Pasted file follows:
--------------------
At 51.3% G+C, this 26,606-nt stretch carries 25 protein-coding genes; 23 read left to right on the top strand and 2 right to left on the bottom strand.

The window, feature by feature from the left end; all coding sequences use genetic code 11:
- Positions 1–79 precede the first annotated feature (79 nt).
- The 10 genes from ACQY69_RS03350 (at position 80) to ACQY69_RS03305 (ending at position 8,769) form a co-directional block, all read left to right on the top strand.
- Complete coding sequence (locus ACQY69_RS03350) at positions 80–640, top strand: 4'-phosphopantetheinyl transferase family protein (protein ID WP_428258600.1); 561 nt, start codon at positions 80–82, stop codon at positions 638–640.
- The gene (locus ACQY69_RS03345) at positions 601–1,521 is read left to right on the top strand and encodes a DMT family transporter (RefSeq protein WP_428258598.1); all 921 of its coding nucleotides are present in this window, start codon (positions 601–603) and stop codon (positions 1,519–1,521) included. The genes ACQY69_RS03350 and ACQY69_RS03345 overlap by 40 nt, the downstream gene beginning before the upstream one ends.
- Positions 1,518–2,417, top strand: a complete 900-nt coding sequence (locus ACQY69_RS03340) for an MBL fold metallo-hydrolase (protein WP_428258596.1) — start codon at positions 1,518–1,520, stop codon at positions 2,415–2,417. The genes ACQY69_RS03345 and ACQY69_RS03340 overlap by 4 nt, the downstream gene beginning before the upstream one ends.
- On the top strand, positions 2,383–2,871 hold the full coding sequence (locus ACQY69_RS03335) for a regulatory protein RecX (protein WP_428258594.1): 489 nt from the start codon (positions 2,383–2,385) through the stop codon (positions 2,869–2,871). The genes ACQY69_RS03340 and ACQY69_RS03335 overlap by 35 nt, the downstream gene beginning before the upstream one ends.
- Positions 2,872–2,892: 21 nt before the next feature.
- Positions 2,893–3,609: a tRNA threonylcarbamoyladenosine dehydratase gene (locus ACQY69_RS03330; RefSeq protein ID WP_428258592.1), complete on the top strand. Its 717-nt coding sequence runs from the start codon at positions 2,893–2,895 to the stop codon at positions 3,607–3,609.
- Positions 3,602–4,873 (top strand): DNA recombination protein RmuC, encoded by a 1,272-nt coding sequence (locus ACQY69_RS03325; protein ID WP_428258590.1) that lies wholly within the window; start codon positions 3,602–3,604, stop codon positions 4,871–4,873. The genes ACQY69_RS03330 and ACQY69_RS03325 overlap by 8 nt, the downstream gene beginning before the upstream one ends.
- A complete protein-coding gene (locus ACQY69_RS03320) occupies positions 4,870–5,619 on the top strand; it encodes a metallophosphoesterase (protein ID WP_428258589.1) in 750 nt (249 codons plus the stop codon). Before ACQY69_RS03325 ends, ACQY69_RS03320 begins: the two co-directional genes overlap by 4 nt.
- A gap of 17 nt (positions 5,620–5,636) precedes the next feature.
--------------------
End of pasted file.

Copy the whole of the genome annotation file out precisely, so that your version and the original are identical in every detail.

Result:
At 51.3% G+C, this 26,606-nt stretch carries 25 protein-coding genes; 23 read left to right on the top strand and 2 right to left on the bottom strand.

The window, feature by feature from the left end; all coding sequences use genetic code 11:
- Positions 1–79 precede the first annotated feature (79 nt).
- The 10 genes from ACQY69_RS03350 (at position 80) to ACQY69_RS03305 (ending at position 8,769) form a co-directional block, all read left to right on the top strand.
- Complete coding sequence (locus ACQY69_RS03350) at positions 80–640, top strand: 4'-phosphopantetheinyl transferase family protein (protein ID WP_428258600.1); 561 nt, start codon at positions 80–82, stop codon at positions 638–640.
- The gene (locus ACQY69_RS03345) at positions 601–1,521 is read left to right on the top strand and encodes a DMT family transporter (RefSeq protein WP_428258598.1); all 921 of its coding nucleotides are present in this window, start codon (positions 601–603) and stop codon (positions 1,519–1,521) included. The genes ACQY69_RS03350 and ACQY69_RS03345 overlap by 40 nt, the downstream gene beginning before the upstream one ends.
- Positions 1,518–2,417, top strand: a complete 900-nt coding sequence (locus ACQY69_RS03340) for an MBL fold metallo-hydrolase (protein WP_428258596.1) — start codon at positions 1,518–1,520, stop codon at positions 2,415–2,417. The genes ACQY69_RS03345 and ACQY69_RS03340 overlap by 4 nt, the downstream gene beginning before the upstream one ends.
- On the top strand, positions 2,383–2,871 hold the full coding sequence (locus ACQY69_RS03335) for a regulatory protein RecX (protein WP_428258594.1): 489 nt from the start codon (positions 2,383–2,385) through the stop codon (positions 2,869–2,871). The genes ACQY69_RS03340 and ACQY69_RS03335 overlap by 35 nt, the downstream gene beginning before the upstream one ends.
- Positions 2,872–2,892: 21 nt before the next feature.
- Positions 2,893–3,609: a tRNA threonylcarbamoyladenosine dehydratase gene (locus ACQY69_RS03330; RefSeq protein ID WP_428258592.1), complete on the top strand. Its 717-nt coding sequence runs from the start codon at positions 2,893–2,895 to the stop codon at positions 3,607–3,609.
- Positions 3,602–4,873 (top strand): DNA recombination protein RmuC, encoded by a 1,272-nt coding sequence (locus ACQY69_RS03325; protein ID WP_428258590.1) that lies wholly within the window; start codon positions 3,602–3,604, stop codon positions 4,871–4,873. The genes ACQY69_RS03330 and ACQY69_RS03325 overlap by 8 nt, the downstream gene beginning before the upstream one ends.
- A complete protein-coding gene (locus ACQY69_RS03320) occupies positions 4,870–5,619 on the top strand; it encodes a metallophosphoesterase (protein ID WP_428258589.1) in 750 nt (249 codons plus the stop codon). Before ACQY69_RS03325 ends, ACQY69_RS03320 begins: the two co-directional genes overlap by 4 nt.
- A gap of 17 nt (positions 5,620–5,636) precedes the next feature.